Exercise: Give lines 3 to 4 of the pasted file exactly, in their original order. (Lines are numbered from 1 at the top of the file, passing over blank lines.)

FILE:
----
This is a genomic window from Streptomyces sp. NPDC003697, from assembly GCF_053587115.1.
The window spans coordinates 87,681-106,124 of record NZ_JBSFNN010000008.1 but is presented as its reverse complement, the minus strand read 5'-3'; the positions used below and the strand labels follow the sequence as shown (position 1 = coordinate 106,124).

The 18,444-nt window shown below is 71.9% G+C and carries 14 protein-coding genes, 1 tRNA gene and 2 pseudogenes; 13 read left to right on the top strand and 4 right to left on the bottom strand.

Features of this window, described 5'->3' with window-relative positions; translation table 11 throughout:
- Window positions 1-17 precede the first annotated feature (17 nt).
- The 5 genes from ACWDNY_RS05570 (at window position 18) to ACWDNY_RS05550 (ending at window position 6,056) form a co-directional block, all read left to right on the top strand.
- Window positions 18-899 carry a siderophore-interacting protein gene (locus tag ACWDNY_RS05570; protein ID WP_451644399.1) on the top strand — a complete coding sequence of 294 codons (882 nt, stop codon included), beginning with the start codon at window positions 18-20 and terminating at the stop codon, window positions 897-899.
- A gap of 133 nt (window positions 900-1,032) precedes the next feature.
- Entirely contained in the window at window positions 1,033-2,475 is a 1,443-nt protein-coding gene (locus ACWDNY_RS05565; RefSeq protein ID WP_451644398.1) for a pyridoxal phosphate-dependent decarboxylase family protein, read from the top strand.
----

The 18,444-nt window shown below is 71.9% G+C and carries 14 protein-coding genes, 1 tRNA gene and 2 pseudogenes; 13 read left to right on the top strand and 4 right to left on the bottom strand.

Features of this window, described 5'->3' with window-relative positions; translation table 11 throughout: